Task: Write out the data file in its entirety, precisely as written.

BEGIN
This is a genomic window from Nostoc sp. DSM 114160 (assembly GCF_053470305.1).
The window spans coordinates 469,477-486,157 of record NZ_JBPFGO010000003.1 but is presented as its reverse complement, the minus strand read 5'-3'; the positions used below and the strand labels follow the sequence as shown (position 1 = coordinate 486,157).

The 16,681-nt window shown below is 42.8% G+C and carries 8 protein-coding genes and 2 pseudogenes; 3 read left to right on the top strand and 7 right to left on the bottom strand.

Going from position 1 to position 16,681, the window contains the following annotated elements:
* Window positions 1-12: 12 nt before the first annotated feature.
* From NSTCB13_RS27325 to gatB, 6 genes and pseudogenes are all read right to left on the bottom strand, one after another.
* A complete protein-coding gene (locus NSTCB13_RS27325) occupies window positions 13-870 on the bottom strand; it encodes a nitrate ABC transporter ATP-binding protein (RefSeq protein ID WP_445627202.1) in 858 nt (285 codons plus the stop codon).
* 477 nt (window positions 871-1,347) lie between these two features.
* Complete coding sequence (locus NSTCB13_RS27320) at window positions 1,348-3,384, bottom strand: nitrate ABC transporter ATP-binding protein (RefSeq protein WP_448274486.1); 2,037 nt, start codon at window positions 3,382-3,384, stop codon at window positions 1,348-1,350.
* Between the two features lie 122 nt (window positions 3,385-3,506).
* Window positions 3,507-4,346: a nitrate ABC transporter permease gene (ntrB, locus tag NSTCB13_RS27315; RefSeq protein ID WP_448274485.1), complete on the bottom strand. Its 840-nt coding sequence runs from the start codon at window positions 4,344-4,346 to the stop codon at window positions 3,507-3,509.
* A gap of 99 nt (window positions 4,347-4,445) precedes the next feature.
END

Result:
This is a genomic window from Nostoc sp. DSM 114160 (assembly GCF_053470305.1).
The window spans coordinates 469,477-486,157 of record NZ_JBPFGO010000003.1 but is presented as its reverse complement, the minus strand read 5'-3'; the positions used below and the strand labels follow the sequence as shown (position 1 = coordinate 486,157).

The 16,681-nt window shown below is 42.8% G+C and carries 8 protein-coding genes and 2 pseudogenes; 3 read left to right on the top strand and 7 right to left on the bottom strand.

Going from position 1 to position 16,681, the window contains the following annotated elements:
* Window positions 1-12: 12 nt before the first annotated feature.
* From NSTCB13_RS27325 to gatB, 6 genes and pseudogenes are all read right to left on the bottom strand, one after another.
* A complete protein-coding gene (locus NSTCB13_RS27325) occupies window positions 13-870 on the bottom strand; it encodes a nitrate ABC transporter ATP-binding protein (RefSeq protein ID WP_445627202.1) in 858 nt (285 codons plus the stop codon).
* 477 nt (window positions 871-1,347) lie between these two features.
* Complete coding sequence (locus NSTCB13_RS27320) at window positions 1,348-3,384, bottom strand: nitrate ABC transporter ATP-binding protein (RefSeq protein WP_448274486.1); 2,037 nt, start codon at window positions 3,382-3,384, stop codon at window positions 1,348-1,350.
* Between the two features lie 122 nt (window positions 3,385-3,506).
* Window positions 3,507-4,346: a nitrate ABC transporter permease gene (ntrB, locus tag NSTCB13_RS27315; RefSeq protein ID WP_448274485.1), complete on the bottom strand. Its 840-nt coding sequence runs from the start codon at window positions 4,344-4,346 to the stop codon at window positions 3,507-3,509.
* A gap of 99 nt (window positions 4,347-4,445) precedes the next feature.